From his extraordinary beginnings—his mother went into labor while gambling at a French casino—to escaping Nazi Germany, Fascist Italy, and ultimately hoping to conquer New York City, John Gruen writes a subtly revealing self-portrait in Callas Kissed Me…Lenny Too!
As a boy unable to speak a single word of English, Gruen was determined to make a successful life for himself in America. Anxious to know what his adopted country was truly about, he ventured to the Midwest to attend the University of Iowa, where he emerged, five years later, as a more-or-less Americanized graduate student on his way to a PhD scholarship to the prestigious Institute of Fine Arts at New York University, and as the 20-year-old husband of ravishing fellow student and painter Jane Wilson. The story of the Gruens’ life in New York City, from the 1950s to the present, explores a complex marriage and two parallel journeys of artistic growth. Gruen worked as a composer, photographer, and journalist; Wilson developed as a distinguished painter, though often supported the two with work as a fashion model.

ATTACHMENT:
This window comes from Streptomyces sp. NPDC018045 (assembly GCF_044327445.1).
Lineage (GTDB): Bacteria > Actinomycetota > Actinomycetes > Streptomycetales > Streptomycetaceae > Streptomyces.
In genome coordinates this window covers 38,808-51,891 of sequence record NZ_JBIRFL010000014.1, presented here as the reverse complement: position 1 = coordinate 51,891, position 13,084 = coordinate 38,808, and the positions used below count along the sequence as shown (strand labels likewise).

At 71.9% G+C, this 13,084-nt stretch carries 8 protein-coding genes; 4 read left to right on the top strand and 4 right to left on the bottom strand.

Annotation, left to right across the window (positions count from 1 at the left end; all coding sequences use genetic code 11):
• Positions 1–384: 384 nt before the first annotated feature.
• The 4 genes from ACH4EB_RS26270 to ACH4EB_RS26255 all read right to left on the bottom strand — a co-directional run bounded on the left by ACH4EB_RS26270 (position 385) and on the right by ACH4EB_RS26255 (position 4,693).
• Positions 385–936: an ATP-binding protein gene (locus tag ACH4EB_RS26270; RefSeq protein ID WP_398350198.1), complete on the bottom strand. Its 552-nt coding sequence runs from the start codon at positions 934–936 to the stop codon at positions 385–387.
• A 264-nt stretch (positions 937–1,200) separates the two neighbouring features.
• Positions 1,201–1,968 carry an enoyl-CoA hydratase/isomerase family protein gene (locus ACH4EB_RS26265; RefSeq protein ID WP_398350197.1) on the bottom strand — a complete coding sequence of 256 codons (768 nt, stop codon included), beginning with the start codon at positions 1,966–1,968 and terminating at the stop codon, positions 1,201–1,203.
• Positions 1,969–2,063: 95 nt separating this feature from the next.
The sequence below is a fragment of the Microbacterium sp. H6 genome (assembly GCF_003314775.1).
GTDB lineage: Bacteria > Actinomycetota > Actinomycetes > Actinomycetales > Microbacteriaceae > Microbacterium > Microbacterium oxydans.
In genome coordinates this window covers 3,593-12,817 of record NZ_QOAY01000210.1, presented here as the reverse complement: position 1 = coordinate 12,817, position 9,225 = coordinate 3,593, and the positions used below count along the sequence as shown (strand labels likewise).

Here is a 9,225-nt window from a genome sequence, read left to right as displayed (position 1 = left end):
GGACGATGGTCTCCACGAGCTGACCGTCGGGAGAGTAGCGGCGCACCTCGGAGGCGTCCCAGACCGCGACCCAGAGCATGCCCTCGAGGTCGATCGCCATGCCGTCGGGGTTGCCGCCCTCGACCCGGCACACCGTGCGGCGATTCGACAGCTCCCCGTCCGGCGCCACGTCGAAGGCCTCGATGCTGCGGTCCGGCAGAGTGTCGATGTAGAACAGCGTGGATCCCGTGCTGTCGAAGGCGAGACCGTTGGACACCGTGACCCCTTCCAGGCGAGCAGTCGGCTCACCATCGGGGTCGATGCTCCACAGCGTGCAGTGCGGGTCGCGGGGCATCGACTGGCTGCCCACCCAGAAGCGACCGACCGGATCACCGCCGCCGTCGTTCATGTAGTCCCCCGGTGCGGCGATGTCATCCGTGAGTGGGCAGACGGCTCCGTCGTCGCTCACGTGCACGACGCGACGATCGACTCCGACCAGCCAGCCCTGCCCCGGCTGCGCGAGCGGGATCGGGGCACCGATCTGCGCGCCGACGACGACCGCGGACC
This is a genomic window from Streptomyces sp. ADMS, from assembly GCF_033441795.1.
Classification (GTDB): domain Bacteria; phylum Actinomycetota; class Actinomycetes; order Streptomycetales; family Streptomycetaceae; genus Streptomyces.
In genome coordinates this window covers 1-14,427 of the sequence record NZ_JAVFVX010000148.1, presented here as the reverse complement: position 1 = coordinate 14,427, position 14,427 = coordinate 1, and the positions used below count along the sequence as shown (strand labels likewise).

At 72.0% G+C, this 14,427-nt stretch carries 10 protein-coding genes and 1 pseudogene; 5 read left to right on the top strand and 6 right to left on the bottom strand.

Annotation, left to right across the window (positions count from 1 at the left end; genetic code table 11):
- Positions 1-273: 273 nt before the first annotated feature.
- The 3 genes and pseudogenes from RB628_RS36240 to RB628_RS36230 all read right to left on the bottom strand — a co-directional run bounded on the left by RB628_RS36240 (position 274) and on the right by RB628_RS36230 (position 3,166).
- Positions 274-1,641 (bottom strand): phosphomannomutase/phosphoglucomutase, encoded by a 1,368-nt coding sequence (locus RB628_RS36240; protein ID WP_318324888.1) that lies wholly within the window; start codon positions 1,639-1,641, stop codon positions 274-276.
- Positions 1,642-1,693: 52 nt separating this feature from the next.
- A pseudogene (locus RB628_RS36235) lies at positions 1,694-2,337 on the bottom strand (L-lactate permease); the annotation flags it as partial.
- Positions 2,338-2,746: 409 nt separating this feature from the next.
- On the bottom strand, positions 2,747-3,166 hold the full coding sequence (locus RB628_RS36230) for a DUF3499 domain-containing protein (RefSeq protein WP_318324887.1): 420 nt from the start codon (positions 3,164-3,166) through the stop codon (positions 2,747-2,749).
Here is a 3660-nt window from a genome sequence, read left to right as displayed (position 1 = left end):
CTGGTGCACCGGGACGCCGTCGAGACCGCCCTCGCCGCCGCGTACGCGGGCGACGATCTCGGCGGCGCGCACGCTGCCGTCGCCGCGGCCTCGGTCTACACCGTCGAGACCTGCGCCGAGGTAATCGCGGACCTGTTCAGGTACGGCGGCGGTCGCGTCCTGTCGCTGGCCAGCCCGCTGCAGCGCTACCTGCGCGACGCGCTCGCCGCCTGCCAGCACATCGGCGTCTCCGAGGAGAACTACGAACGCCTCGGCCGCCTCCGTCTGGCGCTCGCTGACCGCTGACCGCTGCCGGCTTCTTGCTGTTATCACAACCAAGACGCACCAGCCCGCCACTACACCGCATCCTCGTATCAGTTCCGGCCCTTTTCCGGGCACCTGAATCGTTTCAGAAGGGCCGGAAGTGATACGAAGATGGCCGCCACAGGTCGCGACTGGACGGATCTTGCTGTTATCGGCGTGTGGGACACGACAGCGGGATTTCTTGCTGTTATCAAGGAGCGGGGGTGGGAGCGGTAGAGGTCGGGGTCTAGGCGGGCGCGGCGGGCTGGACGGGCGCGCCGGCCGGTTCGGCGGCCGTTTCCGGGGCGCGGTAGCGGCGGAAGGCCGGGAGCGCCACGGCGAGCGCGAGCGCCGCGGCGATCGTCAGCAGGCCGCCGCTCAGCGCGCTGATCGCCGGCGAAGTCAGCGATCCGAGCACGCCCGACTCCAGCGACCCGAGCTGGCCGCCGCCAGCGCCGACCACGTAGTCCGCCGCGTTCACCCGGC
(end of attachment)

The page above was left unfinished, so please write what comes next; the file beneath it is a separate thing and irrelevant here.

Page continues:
Life was always on the move for the couple. Though hardly well-connected and certainly not wealthy, the Gruens knew everyone during their many years in the artistic milieu of which they were an active part. From the many apartments they occupied in New York City to the countless dinner parties, nights at the Cedar bar, and weekends at their Hamptons barn, their life was a nonstop social whirlwind. There were chance encounters with Salvador Dalí, evenings spent pretending to be Chekhov characters at home with E.E. Cummings and Marion Morehouse, working vacations to Italy with the Leonard Bernsteins, and a long working visit to Gian Carlo Menotti’s baronial Scottish estate. Their ever-expanding circle of acquaintances and friends also included Rudolf Nureyev, Maria Callas, Willem De Kooning, Francis Bacon, Judy Garland, Tennessee Williams, Bette Davis, Samuel Beckett, Lucien Freud, Andy Warhol, Robert Rauschenberg, Jasper Johns, and so many others. It was all quite head-spinning, at times producing hugely complicated situations, but throughout it all, John Gruen and Jane Wilson built successful careers based on hard work and a steady conviction that life should be lived to the fullest.